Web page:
A tropical wave in the mid-Atlantic, near 10N 43W, has lost most of its heavy thunderstorm activity, but could still make a comeback and become a tropical depression by Friday. This system has been labeled "96L" by the NHC. The wave has a small closed circulation, as seen on both visible satellite loops
and last night's 4:57pm EDT QuikSCAT pass.
Winds from QuikSCAT were as high as 25 mph. This morning's QuikSCAT pass missed the storm. Wind shear
is about 10 knots, and is forecast to fluctuate between 5 and 15 knots in the region over the next two days. By Friday, as the system approaches the Lesser Antilles Islands, the GFS model is predicting that wind shear will rise to 20-30 knots, which should tear the system apart. Dry air to the north is limiting the thunderstorm activity of 96L. The Saharan Air Layer (SAL)
lies just 50 miles north of the storm's center of circulation, as seen in water vapor
satellite loops. None of the reliable computer models develop the system into a tropical depression. Climatologically, formation of a tropical depression in this region of the Atlantic this time of year is quite rare, and I don't think 96L will develop.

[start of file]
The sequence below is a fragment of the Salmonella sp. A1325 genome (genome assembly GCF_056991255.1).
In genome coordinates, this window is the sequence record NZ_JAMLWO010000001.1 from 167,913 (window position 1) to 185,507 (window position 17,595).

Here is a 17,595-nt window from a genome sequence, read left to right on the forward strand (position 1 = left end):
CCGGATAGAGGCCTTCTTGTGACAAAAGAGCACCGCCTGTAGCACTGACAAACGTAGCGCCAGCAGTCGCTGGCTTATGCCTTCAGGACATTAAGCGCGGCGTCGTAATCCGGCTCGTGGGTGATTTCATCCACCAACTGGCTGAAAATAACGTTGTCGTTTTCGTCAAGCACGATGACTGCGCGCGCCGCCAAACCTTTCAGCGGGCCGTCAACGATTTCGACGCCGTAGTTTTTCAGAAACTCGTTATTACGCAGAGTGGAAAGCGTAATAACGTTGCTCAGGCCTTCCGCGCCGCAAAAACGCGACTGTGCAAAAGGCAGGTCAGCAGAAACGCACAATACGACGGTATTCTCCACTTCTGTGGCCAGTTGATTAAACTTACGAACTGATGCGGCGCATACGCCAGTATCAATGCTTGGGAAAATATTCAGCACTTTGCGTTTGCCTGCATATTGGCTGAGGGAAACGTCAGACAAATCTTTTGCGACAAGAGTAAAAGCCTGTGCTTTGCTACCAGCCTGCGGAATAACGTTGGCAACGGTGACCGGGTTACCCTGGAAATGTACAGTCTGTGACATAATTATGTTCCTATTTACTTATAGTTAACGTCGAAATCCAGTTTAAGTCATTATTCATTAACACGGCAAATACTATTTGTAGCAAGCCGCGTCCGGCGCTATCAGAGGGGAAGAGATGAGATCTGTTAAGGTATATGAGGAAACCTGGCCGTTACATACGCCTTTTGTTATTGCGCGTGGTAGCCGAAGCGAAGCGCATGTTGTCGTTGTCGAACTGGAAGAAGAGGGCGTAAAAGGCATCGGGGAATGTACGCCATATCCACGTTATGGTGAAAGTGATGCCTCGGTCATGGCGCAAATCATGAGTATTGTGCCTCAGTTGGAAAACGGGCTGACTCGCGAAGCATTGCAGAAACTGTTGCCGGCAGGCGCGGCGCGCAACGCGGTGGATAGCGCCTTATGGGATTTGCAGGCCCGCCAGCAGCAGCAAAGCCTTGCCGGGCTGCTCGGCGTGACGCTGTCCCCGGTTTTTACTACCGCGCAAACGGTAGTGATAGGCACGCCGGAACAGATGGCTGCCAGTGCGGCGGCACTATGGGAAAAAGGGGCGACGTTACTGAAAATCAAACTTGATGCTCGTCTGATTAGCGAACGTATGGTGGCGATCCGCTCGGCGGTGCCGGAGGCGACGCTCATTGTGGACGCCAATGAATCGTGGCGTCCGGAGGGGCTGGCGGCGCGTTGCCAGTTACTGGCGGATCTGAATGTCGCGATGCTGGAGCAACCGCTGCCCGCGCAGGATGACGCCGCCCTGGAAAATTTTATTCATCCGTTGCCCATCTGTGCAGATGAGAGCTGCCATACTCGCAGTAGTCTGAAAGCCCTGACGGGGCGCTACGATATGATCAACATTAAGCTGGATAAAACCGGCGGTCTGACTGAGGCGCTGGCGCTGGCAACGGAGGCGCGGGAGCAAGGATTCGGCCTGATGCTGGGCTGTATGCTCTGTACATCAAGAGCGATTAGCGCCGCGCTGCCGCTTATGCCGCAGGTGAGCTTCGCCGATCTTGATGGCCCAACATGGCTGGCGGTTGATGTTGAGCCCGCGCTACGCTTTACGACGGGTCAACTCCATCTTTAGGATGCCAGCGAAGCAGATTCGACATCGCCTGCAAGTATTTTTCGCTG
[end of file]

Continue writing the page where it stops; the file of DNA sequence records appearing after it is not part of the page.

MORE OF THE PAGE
In the Pacific, we broke a long spell of over a month without a tropical cyclone, with the formation of Tropical Storm 03W.
The cyclone is expected to hit southern China as a weak tropical storm Friday.Figure 1.
Computer model forecast tracks for 96L.Storm at NHC
Those of you who follow Margie Kieper's View From the Surface
blog know that a major political battle is occurring at NHC. Last night, the Miami Herald
broke the story that several senior Hurricane Specialists at NHC are now openly calling for NHC chief Bill Proenza's ouster. Margie and I have been quietly gathering information on this brewing story over the past few months, but have not posted anything due to the sensitive nature of the matter. Now that the story has been broken, we can tell you what we know. I will lay out the full details in my next blog, which I plan to post by 1pm EDT today.